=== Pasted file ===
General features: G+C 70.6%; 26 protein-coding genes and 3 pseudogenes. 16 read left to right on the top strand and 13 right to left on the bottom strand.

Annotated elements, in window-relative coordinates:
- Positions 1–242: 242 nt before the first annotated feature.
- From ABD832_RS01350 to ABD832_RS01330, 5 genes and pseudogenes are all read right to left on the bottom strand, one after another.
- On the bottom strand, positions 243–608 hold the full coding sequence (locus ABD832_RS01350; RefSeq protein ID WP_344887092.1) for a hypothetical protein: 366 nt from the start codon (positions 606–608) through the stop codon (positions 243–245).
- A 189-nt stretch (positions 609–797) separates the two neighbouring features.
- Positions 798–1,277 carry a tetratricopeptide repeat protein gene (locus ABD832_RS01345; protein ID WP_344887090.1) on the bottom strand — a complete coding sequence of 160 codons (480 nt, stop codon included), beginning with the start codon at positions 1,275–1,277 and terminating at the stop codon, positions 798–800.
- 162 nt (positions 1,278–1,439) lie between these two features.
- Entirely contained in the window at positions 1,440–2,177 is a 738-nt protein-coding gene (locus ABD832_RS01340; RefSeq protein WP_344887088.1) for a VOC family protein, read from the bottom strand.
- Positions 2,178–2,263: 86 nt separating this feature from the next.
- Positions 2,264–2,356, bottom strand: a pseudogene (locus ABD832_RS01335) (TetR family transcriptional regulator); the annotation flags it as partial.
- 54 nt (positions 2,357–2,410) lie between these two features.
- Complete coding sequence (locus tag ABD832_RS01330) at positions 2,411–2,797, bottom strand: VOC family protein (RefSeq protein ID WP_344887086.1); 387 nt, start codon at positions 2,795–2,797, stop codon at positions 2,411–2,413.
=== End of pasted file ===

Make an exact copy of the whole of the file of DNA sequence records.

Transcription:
General features: G+C 70.6%; 26 protein-coding genes and 3 pseudogenes. 16 read left to right on the top strand and 13 right to left on the bottom strand.

Annotated elements, in window-relative coordinates:
- Positions 1–242: 242 nt before the first annotated feature.
- From ABD832_RS01350 to ABD832_RS01330, 5 genes and pseudogenes are all read right to left on the bottom strand, one after another.
- On the bottom strand, positions 243–608 hold the full coding sequence (locus ABD832_RS01350; RefSeq protein ID WP_344887092.1) for a hypothetical protein: 366 nt from the start codon (positions 606–608) through the stop codon (positions 243–245).
- A 189-nt stretch (positions 609–797) separates the two neighbouring features.
- Positions 798–1,277 carry a tetratricopeptide repeat protein gene (locus ABD832_RS01345; protein ID WP_344887090.1) on the bottom strand — a complete coding sequence of 160 codons (480 nt, stop codon included), beginning with the start codon at positions 1,275–1,277 and terminating at the stop codon, positions 798–800.
- 162 nt (positions 1,278–1,439) lie between these two features.
- Entirely contained in the window at positions 1,440–2,177 is a 738-nt protein-coding gene (locus ABD832_RS01340; RefSeq protein WP_344887088.1) for a VOC family protein, read from the bottom strand.
- Positions 2,178–2,263: 86 nt separating this feature from the next.
- Positions 2,264–2,356, bottom strand: a pseudogene (locus ABD832_RS01335) (TetR family transcriptional regulator); the annotation flags it as partial.
- 54 nt (positions 2,357–2,410) lie between these two features.
- Complete coding sequence (locus tag ABD832_RS01330) at positions 2,411–2,797, bottom strand: VOC family protein (RefSeq protein ID WP_344887086.1); 387 nt, start codon at positions 2,795–2,797, stop codon at positions 2,411–2,413.